Comic goings on in this series set in an English holiday camp called Maplins. The title comes from the camp's greeting, which the staff are meant to say with enthusiasm but all too often ... See full summary »
In WW2 France, Rene Artois runs a small café where Resistance fighters, Gestapo men, German Army officers and escaped Allied POWs interact daily, ignorant of one another's true identity or presence, exasperating Rene.
Gordon Brittas is the manager of the Whitbury-Newtown Leisure Centre. Despite his ambition and good intentions, everything seems to go wrong when he's around, despite the best efforts of ... See full summary »
A comedy in the tradition of _"Hi-de-hi!" (1980)_ and _"You Rang, M'Lord" (1990)_, sharing much of the same cast. Set around a railway station in 1960's rural England, the employees of the state run railway system are the usual bunch of misfits, constantly putting their foot in it just trying to live their normal lives. Written by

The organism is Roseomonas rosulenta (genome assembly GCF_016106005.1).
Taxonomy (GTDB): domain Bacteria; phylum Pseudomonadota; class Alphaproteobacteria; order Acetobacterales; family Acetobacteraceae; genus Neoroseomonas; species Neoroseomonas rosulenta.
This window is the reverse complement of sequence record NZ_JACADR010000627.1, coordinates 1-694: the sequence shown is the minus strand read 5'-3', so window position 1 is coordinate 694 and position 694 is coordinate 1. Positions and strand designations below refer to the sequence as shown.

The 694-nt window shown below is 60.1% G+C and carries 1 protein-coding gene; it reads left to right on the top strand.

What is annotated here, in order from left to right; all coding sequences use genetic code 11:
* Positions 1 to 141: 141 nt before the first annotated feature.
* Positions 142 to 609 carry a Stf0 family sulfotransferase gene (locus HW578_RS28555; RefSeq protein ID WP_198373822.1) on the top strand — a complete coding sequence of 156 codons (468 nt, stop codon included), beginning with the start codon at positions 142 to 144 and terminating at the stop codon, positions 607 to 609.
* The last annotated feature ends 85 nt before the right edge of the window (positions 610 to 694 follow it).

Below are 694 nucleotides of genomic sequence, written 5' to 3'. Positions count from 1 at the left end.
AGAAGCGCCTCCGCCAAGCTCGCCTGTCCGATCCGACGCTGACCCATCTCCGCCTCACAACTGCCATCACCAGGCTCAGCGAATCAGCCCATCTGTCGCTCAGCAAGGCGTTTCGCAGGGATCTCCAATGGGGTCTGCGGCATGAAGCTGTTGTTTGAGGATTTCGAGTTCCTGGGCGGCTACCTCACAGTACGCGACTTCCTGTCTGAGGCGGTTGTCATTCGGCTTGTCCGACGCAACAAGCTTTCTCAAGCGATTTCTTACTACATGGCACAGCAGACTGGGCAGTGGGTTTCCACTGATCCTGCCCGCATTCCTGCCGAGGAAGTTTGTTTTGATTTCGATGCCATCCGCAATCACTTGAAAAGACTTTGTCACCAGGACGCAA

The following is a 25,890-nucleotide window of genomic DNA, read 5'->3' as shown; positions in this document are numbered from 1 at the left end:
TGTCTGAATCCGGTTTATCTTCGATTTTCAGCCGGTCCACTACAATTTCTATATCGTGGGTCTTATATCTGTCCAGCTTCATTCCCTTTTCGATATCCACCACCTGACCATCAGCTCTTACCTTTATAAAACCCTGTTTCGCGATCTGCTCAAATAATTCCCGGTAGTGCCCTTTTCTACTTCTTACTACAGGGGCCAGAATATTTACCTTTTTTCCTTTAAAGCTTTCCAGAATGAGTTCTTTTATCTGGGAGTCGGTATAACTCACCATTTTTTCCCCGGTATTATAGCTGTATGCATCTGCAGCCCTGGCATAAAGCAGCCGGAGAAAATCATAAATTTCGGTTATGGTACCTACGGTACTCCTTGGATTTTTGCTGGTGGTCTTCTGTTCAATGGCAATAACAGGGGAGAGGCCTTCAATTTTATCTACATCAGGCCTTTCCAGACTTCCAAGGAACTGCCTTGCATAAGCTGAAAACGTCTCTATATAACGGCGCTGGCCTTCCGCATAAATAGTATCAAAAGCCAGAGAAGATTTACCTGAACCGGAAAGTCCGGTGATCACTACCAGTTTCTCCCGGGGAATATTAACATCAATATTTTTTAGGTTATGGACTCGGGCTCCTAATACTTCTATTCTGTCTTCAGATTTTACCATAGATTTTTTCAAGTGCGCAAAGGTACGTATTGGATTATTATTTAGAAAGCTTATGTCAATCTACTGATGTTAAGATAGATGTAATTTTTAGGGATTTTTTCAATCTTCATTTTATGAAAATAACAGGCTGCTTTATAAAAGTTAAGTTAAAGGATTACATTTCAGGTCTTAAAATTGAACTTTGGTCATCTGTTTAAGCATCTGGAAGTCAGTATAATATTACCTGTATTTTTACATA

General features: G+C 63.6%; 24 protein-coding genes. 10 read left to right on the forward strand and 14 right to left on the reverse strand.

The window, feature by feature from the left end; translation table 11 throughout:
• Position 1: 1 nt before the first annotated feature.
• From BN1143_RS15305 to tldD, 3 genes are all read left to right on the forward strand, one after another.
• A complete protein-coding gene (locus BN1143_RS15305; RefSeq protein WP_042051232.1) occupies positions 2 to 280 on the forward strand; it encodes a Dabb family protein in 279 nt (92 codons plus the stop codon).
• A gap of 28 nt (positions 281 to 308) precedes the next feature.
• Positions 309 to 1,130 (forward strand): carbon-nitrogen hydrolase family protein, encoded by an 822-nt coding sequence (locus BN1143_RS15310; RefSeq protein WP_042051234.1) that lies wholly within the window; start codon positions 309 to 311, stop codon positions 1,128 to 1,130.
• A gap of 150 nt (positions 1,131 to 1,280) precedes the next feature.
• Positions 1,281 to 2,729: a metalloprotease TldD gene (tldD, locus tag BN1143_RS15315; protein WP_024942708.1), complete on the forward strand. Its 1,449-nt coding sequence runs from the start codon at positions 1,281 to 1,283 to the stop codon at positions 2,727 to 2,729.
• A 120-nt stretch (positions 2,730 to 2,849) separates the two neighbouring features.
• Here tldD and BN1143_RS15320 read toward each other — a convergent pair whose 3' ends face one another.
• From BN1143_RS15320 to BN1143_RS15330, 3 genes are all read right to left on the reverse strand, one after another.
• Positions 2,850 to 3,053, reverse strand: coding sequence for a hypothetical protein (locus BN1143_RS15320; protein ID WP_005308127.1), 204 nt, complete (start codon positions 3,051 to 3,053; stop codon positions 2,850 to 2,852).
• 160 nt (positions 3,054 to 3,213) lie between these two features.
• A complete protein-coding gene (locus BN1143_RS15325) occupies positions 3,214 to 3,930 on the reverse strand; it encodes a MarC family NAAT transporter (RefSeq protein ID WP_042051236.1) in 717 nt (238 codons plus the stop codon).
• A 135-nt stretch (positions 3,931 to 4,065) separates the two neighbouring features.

This was yet another gem from the writing and performing team behind "Hi-de-Hi" and "You rang M'Lord?". It was on on a Sunday night at 6.30 and it was absolutely fantastic. I have always had a soft spot in my heart for Jeffrey Holland. He is a very sexy man and an incredible actor. Seeing him play a miserable man after watching him as funny man Spike Dixon is a delight. Paul Shane is a bit hit and miss. I have never rated him as an actor, but I like his delivery of funny lines. He is a comedian, not an actor. Su Pollard is a delight as always, she is a very funny actress and her eye rolls are brilliant. Stephen Lewis is good but not used as much as I would like. He has made a career from playing the same character in nearly every show he is in. Pay special attention to the actor who plays Wilfred, he is so funny, even when he doesn't have a line. It's a shame that this series wasn't given as much backing as other shows on the Beeb. It is fascinating watching the characters deal with the possibility of losing their station. This is a series that should have been allowed to mature, it is a gentle comedy, not having to rely on horrible characters (apart from the obvious- "Doctor Beeching")or bad language It was set during the 1960's and the characters were waiting for Doctor Beeching to decide whether or not he was closing down the railways. Sometimes the acting was a bit hit-or-miss, or the jokes were b it vague, but n the whole it was a fantastic show. It's only a shame it isn't repeated as much as Some Mothers Do 'Ave 'Em or Only Fools and Horses. In life today we need a gentle comedy like this to remind us that we can ave a laugh and enjoy ourselves. I'm only glad that both series have been released to buy, I have just rushed out and bought them. Come on, everyone knows the theme tune, sung by the cast: "Oh Doctor Beeching, What have you done? There were once lots of trains to catch, But soon there will be none. I'll have to buy a bike Cuz I can't afford a car, Oh Doctor Beeching, What a naughty man you are!" Come On BBC, give us more, PLEASE!!!!
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